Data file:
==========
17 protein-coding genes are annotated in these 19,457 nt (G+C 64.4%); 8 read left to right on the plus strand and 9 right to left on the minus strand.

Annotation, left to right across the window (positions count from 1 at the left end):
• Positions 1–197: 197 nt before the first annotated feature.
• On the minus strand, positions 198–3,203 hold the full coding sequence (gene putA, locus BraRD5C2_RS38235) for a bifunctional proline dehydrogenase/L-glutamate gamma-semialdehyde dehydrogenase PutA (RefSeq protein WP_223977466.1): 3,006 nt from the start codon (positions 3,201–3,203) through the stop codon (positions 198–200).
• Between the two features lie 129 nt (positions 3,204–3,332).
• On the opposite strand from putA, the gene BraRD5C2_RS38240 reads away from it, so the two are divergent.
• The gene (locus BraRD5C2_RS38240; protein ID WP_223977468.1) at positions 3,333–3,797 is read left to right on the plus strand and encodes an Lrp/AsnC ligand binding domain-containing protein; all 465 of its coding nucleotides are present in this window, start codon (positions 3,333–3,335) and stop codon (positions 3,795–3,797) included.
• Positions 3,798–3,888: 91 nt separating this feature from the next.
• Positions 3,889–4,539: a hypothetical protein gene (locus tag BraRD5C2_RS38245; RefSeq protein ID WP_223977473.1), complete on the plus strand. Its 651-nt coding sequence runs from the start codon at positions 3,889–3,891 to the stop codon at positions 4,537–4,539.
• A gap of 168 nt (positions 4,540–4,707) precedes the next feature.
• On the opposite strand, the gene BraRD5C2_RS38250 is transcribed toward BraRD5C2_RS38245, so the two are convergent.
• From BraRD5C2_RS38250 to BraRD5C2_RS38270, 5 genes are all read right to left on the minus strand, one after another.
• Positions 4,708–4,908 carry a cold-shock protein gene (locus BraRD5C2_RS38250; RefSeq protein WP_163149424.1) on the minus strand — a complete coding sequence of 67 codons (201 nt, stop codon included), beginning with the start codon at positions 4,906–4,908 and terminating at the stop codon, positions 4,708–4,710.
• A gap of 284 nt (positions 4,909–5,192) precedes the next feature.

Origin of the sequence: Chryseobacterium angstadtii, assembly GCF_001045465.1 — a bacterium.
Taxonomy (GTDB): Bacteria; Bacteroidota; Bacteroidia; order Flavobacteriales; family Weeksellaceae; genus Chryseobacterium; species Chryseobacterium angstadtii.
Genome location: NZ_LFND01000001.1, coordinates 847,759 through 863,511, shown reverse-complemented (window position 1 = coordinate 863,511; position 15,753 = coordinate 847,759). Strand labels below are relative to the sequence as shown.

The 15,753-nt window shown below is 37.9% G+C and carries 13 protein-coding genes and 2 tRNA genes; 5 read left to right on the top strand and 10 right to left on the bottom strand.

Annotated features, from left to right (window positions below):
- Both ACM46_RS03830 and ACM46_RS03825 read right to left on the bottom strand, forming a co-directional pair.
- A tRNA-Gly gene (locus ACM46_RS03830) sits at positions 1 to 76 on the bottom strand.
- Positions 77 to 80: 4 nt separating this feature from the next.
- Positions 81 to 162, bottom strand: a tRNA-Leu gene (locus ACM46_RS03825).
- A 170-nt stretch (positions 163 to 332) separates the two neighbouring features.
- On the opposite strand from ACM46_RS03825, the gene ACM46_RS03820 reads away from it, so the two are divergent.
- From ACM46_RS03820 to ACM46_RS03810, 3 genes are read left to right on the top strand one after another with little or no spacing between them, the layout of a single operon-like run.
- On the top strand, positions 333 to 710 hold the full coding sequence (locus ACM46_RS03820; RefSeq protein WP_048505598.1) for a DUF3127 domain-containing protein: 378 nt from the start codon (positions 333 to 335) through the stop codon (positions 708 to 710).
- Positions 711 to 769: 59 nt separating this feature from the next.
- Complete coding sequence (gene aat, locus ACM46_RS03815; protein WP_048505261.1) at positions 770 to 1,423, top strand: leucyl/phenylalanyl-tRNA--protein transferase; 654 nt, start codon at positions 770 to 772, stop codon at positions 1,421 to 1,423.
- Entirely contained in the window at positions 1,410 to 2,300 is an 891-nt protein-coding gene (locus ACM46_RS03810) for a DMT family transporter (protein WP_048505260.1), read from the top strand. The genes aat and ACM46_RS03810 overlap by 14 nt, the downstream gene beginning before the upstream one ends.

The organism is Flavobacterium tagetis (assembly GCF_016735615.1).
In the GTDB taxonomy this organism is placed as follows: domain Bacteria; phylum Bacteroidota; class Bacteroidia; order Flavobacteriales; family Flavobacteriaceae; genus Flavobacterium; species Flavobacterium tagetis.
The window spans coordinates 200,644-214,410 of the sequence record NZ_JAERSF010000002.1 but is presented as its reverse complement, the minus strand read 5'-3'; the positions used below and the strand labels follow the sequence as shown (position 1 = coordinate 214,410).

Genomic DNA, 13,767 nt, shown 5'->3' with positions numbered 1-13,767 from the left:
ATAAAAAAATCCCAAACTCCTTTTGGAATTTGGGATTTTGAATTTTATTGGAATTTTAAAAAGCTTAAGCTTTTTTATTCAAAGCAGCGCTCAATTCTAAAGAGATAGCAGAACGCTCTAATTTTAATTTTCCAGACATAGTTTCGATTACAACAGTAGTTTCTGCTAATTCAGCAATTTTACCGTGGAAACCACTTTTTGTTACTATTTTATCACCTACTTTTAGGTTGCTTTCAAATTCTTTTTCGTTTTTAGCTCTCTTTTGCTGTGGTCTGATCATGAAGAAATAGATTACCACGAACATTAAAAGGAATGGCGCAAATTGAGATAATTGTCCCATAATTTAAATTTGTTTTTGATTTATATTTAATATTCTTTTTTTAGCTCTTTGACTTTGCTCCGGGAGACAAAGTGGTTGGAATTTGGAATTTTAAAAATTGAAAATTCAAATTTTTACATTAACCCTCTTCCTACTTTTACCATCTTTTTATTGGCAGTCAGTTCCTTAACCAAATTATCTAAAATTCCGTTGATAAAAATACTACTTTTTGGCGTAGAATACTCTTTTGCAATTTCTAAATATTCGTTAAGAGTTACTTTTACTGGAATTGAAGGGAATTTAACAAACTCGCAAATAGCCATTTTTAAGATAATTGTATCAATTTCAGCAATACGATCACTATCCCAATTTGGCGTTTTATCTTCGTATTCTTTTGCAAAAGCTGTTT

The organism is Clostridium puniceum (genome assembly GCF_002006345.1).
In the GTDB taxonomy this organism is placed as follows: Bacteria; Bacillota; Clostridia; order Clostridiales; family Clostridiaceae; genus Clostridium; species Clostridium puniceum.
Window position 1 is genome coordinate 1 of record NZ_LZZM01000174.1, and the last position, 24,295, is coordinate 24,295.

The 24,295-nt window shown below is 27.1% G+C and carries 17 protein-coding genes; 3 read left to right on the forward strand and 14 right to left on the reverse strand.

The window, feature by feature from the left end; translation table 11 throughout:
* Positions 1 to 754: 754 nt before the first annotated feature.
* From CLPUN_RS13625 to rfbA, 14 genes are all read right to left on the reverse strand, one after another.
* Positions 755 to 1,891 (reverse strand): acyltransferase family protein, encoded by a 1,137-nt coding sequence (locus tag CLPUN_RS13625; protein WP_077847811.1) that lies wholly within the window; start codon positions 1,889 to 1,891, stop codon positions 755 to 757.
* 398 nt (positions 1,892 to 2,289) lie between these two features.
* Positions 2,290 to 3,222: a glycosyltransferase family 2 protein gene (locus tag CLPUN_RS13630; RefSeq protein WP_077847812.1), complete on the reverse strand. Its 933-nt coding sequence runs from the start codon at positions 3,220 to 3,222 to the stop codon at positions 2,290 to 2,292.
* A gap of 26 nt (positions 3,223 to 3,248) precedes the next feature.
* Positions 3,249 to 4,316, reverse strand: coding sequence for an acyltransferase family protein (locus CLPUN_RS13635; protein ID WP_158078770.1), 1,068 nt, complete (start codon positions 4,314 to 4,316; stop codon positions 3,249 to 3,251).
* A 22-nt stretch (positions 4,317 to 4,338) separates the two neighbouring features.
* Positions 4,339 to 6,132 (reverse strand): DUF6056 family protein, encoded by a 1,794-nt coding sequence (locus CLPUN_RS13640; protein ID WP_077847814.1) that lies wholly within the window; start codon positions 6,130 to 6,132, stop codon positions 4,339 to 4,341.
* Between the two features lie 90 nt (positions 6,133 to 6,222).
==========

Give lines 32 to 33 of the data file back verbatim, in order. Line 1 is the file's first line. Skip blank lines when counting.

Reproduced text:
In the GTDB taxonomy this organism is placed as follows: domain Bacteria; phylum Bacteroidota; class Bacteroidia; order Flavobacteriales; family Flavobacteriaceae; genus Flavobacterium; species Flavobacterium tagetis.
The window spans coordinates 200,644-214,410 of the sequence record NZ_JAERSF010000002.1 but is presented as its reverse complement, the minus strand read 5'-3'; the positions used below and the strand labels follow the sequence as shown (position 1 = coordinate 214,410).